With housing inventory still lagging, sellers continue to have the upper hand.
What is dual agency?
Dual agency is a term that refers to a situation when one real estate agent represents both the home buyer and seller in a transaction. Dual agency is allowable, but pros and cons exist for homebuyers.
Dual agency is not as common as homebuyers and sellers being represented by their own agents, but it is possible in most areas. The biggest advantage to such a situation is a potential reduction in the real estate agent’s fees, but this is not always true.
In most instances, the agent would receive a commission from the buyer as well as the seller.
There are several drawbacks to dual agency. When an agent represents both the buyer and the seller, there are limitations to the information that he or she can share with each party.
In this situation, it can be difficult for the homebuyer to know if he or she has all of the information available about the seller’s ability to negotiate a lower home price. At the same time, the seller may not have all of the information about the buyer’s ability to negotiate better terms.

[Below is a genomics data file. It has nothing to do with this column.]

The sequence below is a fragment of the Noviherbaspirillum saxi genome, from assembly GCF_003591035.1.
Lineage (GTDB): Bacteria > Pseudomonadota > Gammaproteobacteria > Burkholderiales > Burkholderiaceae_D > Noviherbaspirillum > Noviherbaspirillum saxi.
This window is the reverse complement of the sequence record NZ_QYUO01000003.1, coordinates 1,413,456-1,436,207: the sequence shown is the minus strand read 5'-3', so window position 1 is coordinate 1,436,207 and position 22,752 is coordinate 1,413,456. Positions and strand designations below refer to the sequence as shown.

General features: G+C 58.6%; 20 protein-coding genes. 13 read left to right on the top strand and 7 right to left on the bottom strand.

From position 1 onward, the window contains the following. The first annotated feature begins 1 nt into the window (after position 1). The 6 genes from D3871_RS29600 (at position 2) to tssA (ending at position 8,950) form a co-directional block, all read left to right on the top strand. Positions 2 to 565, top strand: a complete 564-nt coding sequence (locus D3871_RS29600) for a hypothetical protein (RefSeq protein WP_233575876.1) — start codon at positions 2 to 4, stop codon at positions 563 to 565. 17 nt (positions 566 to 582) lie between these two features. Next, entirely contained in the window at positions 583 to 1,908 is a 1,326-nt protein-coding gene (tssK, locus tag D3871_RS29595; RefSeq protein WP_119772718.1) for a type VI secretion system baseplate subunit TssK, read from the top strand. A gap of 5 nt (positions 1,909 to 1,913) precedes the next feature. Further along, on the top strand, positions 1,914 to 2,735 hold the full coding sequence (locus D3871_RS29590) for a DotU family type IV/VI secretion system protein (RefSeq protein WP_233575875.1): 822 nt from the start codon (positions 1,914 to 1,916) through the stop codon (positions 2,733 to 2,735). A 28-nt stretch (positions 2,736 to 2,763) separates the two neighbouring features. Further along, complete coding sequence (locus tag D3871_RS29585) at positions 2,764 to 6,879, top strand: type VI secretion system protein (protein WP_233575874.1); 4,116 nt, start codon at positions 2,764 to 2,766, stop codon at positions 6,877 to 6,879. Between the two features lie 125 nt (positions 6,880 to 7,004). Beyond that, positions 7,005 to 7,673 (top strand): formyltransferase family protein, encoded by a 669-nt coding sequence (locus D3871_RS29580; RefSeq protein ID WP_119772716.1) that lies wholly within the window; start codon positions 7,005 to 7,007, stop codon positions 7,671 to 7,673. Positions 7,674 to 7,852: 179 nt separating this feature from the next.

It’s important to recognize that dual agency does not apply in situations where the buyer and seller are represented by different agents working under the same broker. When this happens, each agent represents his party fully.
Dual agency example
Alex lists her home to sell with a real estate agent. During an open house, a homebuyer comes to look at the property and may wish to buy it. That buyer does not have his own real estate agent and asks the seller’s agent to represent him as well in the transaction.
The homebuyer wants to place an offer that is 10 percent below the asking price. In this situation, the agent knows that Alex is willing to reduce the price, but cannot share just how much with the buyer.
Moreover, the agent cannot inform Alex if she should counter the offer provided by the buyer or agree to it, or even whether the agent knows the buyer’s ability to pay more.